Sisterhood Agenda

Journaling – Why You Should Do It for Your Mental Health

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Journaling is like having a diary, but let me ask you:  when was the last time you’ve written your thoughts on paper? 

Photo Credit: Bich Tran, Pexels

Maybe at a younger age, you wrote in your diary about how great or how awful your day was and you kept your diary locked and hidden somewhere so that your family won’t read it.

But did you know that writing your thoughts or journaling is not just for teenagers? 

In fact, experts have proven that journaling provides an array of benefits, not just for your mental health but also for your physical health.

If you have journaled before, can you recall the relief it provides? Or how it feels every time you finish writing for the day? 

Journaling is a very healthy form of self-expression. 

Think of yourself as an overflowing cup of water.  Journaling is pouring out that overflowing liquid.  This process is more helpful than you know, especially when it comes to stress, anxiety, and pressure.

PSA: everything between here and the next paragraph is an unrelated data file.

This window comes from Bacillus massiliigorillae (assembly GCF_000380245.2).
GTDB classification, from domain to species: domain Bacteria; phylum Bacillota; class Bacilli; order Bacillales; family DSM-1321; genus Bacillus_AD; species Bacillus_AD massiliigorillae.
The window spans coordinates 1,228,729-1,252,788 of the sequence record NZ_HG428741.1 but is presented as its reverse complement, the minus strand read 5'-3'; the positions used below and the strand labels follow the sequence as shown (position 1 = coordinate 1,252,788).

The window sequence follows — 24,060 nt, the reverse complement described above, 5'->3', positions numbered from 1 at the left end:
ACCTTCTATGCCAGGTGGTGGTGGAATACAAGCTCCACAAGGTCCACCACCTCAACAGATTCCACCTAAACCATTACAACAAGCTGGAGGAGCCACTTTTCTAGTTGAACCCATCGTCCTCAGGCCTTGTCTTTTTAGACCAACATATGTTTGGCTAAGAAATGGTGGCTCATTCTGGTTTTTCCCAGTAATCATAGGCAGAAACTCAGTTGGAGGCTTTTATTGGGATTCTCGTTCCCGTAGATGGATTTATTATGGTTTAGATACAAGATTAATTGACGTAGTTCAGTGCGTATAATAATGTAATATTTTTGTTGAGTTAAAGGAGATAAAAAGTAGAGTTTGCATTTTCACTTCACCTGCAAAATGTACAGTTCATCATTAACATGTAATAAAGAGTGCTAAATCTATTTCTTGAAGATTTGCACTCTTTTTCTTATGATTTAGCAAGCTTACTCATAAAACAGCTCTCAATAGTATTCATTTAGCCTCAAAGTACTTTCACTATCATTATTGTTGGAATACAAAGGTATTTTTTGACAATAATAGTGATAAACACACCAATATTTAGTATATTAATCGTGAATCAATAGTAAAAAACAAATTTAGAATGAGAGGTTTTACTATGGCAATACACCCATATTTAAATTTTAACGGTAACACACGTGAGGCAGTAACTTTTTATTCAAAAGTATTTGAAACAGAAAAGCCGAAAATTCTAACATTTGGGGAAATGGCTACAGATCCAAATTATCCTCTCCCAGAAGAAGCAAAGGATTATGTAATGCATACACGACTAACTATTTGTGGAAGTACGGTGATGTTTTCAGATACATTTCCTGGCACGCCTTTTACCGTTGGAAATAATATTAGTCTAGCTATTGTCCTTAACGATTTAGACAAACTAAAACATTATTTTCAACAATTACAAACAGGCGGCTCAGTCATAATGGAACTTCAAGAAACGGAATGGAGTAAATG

In this article, we’re going to list both the short- and long-term benefits of journaling. We’ll also include suggestions and practices so you can start journaling today. 

WOMEN'S EMPOWERMENT JOURNAL

  1. Journaling is an excellent stress reliever

Photo Credit: Daniel Reche, Pexels

It’s not a secret that stress can lead to a series of serious health issues if it is not managed. 

Stress is one of the main causes of heart disease, hypertension, diabetes, and other illnesses. Add this to mental health issues such as anxiety, depression, and more. 

READ MORE:  HOW TO RELAX

If you can compare yourself to a vehicle (for just a minute to illustrate this point!):  when a car reaches a certain number of miles, you have to change the oil for it to continue to work properly. 

You have to maintain your vehicle because when you don’t, problems will start to appear gradually.  After this point, sooner or later, this can cause your car to permanently break down. 

Think about journaling as one way to change your oil.  You are pouring out your excess emotions so you can live up to a brand new day without toxic debris in your headspace.